Social Distancing Requires More Housing
By Jason Sorens | March 19, 2020
We already knew that much of the United States, including New Hampshire, faced an acute housing shortage. Now, with the onset of the coronavirus pandemic, building more housing takes on additional urgency. We need more housing to allow for proper social distancing. Unfortunately, the construction industry is shutting down in many cities. But if current emergency measures to stop virus spread give us a respite in a few weeks, governors could act quickly to override local review processes and barriers to building in order to get more units in place before the next wave of infection some experts say could happen in the fall or winter.
When people with different habits and jobs live together, the risk of spread rises. Recently, a Dartmouth grad student tested positive for coronavirus, and his roommate had to be quarantined as well. When housing is expensive and in short supply, people take on roommates.
Many housing markets across the U.S. have been facing this problem for a while. The graph below shows how much faster employment and adult population have grown in New York City than the number of housing units.
The problem is acute in New Hampshire as well. The graph below shows employment and housing units over time in New Hampshire. In the early 2000s, the ratio of houses to workers rose, because housing was built even more rapidly than the growth in employment. That meant more space for everyone. Since 2010, however, the ratio of houses to workers has fallen, as new construction has not nearly kept pace with employment growth. The only way to square the circle is for workers to live together.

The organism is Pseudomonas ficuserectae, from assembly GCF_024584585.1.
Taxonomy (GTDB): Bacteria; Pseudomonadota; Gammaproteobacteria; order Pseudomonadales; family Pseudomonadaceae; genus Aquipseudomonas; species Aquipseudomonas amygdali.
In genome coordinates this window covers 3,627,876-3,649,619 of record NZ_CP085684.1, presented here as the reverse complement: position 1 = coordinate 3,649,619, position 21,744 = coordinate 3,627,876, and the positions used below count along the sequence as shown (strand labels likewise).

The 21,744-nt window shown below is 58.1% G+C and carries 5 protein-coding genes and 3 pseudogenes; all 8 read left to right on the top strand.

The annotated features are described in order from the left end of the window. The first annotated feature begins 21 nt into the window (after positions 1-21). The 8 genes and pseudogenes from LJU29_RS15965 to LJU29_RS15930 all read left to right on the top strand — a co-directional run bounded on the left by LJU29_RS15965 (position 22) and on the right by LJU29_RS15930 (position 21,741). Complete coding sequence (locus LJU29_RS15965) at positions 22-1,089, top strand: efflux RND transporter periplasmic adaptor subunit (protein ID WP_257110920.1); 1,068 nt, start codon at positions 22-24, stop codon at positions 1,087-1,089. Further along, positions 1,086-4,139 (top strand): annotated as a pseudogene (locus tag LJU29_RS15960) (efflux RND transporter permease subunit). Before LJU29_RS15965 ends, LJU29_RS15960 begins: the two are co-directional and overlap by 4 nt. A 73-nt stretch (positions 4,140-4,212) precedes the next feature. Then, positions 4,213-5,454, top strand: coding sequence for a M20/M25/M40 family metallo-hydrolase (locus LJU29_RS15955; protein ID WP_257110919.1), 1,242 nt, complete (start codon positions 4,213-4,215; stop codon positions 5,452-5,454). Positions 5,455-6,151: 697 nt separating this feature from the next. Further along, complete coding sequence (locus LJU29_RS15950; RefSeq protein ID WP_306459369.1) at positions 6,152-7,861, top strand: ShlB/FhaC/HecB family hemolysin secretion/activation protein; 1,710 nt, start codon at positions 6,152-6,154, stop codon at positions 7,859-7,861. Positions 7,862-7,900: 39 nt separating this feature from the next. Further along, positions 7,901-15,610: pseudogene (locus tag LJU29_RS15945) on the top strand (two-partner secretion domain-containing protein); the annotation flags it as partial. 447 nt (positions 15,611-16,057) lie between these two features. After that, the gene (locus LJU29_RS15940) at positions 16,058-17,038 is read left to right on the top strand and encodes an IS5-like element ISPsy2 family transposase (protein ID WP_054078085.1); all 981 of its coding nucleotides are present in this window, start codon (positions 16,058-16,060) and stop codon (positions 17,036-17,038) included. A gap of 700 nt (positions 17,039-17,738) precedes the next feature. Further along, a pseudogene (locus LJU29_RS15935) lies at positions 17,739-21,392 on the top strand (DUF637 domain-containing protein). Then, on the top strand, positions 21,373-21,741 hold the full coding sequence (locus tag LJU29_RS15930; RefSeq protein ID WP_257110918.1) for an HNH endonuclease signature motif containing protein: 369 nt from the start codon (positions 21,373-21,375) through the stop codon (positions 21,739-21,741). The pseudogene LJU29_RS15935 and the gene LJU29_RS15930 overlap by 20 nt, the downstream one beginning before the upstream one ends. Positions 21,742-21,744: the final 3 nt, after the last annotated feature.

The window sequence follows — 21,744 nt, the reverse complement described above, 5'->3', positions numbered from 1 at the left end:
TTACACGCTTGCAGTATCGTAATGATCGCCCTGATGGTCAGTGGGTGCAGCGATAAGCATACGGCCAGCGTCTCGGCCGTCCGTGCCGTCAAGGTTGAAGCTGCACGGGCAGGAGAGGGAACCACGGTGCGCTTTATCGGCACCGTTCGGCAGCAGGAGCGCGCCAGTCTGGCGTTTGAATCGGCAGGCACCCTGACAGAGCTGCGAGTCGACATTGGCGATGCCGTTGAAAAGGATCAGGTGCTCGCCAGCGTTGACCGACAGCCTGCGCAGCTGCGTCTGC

The ratio of available houses per worker in New Hampshire is actually even lower than what you see here, because over 10% of New Hampshire's housing units are seasonal, second homes.
What type of housing does New Hampshire need to fight pandemics? Single-family housing is best for social distancing, but renters are more likely to take on roommates than homeowners, so we need multifamily homes as well so that more renters can get their own apartments.
The pandemic is causing state governments to set aside regulations that hamper the economy and the medical response to the emergency, from occupational licensing requirements for health-care workers to bans on take-out beer and wine from restaurants. Governors could also consider using this state of emergency to ramp up housing construction this summer and next year.